The Man From U.N.C.LE.
“Do you mind? This thing is spies only.” © Warner Bros

This week finally saw the release of The Man from U.N.C.L.E. (see our review), aka what Guy Ritchie’s been working on in lieu of the promised third Sherlock Holmes movie.

So instead of working on a movie about a mismatched duo of bros who try to save the world, he gives us…a movie about a mismatched duo of spies who try to save the world. Alright then.

But I kid. Despite the lukewarm reviews from the critics, I really enjoyed U.N.C.L.E. It had just the right amount of ridiculousness that I didn’t care about gaping holes in the plot or that all the leads were basically putting on accents that weren’t their own. It was fun and entertaining and I can’t wait for the eventual sequel.

Then I realised that there was something about that hilariously constipated look of Ilya Kuryakin (Armie Hammer) that really reminded me  of Michael Fassbender as Magneto in X-Men: First Class. It bugged me so much, I had to Google it. And it soon became apparent why.

"Hey, I like your outfit." "Thanks man, you too."
“Hey, I like your outfit.”
“Thanks man, you too.”

Did all 60s Eastern European badasses have to wear the same uniform of black turtleneck, brown jacket and grey pants? Because really, it’s like they took Fassbender’s costume, altered it, and then put it on Hammer.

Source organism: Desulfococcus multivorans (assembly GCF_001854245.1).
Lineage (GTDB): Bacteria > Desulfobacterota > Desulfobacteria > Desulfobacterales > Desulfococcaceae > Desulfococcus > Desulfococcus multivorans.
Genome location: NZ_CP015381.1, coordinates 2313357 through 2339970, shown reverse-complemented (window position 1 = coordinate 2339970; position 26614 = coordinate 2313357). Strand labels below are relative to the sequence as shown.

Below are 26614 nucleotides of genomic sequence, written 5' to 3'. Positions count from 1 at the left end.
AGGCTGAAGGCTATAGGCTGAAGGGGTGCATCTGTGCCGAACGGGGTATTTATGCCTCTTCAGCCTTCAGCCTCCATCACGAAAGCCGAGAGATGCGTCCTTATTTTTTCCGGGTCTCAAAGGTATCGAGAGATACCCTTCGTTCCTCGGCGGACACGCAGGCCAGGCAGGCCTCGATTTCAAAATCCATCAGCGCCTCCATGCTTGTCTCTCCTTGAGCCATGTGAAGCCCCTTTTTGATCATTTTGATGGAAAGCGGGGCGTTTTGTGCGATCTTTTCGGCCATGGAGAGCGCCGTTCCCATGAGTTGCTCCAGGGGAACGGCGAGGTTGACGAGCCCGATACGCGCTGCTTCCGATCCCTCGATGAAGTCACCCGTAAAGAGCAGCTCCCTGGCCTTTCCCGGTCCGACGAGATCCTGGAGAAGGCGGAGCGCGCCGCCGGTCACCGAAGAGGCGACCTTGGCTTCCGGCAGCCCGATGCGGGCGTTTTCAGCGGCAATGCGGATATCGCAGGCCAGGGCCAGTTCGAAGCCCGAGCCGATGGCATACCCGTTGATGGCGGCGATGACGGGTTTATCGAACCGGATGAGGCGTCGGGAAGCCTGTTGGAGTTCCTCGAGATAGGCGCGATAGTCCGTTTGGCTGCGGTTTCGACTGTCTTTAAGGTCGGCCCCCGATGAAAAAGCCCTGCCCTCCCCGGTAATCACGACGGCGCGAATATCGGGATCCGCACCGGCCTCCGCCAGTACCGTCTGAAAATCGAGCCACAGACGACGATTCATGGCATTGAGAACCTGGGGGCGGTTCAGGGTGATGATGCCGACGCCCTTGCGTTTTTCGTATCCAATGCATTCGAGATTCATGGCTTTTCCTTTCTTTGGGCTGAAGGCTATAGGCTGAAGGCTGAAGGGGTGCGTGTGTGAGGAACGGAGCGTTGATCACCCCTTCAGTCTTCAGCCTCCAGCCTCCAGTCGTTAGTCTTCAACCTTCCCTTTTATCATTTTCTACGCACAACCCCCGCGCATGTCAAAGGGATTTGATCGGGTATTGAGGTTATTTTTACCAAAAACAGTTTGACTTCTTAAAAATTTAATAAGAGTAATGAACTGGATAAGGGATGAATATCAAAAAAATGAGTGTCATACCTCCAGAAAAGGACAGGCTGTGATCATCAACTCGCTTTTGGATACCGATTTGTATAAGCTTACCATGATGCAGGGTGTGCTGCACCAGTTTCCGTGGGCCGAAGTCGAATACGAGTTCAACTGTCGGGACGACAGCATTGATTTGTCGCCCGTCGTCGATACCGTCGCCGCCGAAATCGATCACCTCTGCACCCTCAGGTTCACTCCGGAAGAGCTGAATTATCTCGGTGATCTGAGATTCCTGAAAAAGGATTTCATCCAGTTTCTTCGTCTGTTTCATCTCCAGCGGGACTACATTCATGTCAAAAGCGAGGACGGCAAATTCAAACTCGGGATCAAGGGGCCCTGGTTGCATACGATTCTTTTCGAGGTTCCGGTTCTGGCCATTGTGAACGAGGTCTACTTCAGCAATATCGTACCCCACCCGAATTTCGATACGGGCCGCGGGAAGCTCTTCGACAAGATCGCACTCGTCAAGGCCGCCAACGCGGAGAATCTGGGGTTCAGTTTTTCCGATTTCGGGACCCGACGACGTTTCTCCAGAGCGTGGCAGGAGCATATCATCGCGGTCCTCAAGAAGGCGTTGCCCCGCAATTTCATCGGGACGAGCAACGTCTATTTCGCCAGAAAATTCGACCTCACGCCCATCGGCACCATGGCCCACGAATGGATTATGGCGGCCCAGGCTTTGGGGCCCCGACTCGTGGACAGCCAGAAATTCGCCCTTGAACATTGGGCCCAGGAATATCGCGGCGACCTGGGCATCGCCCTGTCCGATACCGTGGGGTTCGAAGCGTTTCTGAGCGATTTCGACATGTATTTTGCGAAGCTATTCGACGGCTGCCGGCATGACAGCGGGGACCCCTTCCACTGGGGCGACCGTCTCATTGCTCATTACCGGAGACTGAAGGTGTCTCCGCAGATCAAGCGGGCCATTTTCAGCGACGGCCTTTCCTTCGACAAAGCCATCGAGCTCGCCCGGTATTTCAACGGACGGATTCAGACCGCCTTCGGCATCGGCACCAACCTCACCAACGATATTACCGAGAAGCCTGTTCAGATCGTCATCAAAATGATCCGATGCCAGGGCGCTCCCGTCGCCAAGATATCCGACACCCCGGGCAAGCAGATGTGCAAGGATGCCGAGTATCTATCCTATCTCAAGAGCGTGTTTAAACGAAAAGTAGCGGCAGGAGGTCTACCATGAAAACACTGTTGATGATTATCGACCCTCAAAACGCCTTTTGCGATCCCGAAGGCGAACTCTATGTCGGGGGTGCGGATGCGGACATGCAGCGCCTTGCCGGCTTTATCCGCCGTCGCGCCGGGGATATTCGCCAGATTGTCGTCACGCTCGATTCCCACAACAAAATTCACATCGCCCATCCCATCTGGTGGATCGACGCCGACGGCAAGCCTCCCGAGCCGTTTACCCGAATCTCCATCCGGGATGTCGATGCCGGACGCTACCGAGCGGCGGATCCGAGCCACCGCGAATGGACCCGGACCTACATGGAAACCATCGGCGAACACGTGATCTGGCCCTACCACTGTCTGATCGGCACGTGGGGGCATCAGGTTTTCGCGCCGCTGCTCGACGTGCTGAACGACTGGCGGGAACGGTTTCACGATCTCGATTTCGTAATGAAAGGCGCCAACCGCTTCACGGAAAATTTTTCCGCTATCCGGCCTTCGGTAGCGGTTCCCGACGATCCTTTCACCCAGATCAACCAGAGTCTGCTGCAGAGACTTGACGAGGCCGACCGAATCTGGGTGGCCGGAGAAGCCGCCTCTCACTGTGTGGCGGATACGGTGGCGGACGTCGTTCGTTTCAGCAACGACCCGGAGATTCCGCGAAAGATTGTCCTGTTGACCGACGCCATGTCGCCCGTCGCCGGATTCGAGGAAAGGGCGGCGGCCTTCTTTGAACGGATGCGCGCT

On second thought, Kuryakin and Magneto have a lot in common. They’ve both had troubled childhoods which manifested into serious anger and impulse control issues. They both love chess, and they seem to have a disturbing propensity for drowning while chasing after Nazis.

X-Men First Class
If you’ve seen U.N.C.L.E., you know why this scene came to mind.

That got me thinking about the similarities between U.N.C.L.E. and First Class. Both movies take place within a year of each other — First Class in 1962 and U.N.C.L.E. in 1963 — and deal with the issue of an imminent nuclear threat, so it was inevitable that Matthew Vaughn and Guy Ritchie would draw on the same period references for the look of their respective films.

(Oh, and if you’re wondering why both movies seem to have been shot with the same Instagram filter, it’s because they had the same director of photography John Mathieson, who also did some excellent work with Gladiator)

Upon further inspection, even the characters of both movies seem similar.

Using your feminine wiles to help you in your spy work? How original.
Using your feminine wiles to help you in your spy work? How original.

Plucky brunette spy with fantastic hair who uses her feminine wiles to distract men while undercover? Check.

This town ain't big enough for the both of us.
This town ain’t big enough for the both of us.

Blonde ice queen who dresses in monochromatic clothes and who really should tone down on the eyeliner? Check.

Hi, I'd like to apply for the job of hairstylist for these two.
Hi, I’d like to apply for the job of running my fingers through their hair.

Flirty male lead with blue eyes, hair to die for, and the ability to talk their way out of almost any situation? Check. (Okay, this one might be a bit of a stretch.)

Seriously though, it’s lucky that young Charles Xavier and Napoleon Solo ooze so much smarmy charm that no one really seems to care that they use the most suspect pick-up lines ever.

I don’t really think it’s a case of one movie copying the other, though. The plots themselves are different enough, and both franchises are successful in their own right. I just think that the one thing that could’ve improved U.N.C.L.E. was Fassbender brooding all over the place in a three-piece suit.

Then again, I’m not sure if Hammer would approve.

Anyone else had a major case of déjà vu while watching U.N.C.L.E.? Think we’re looking too much into things? Tell us in the comments!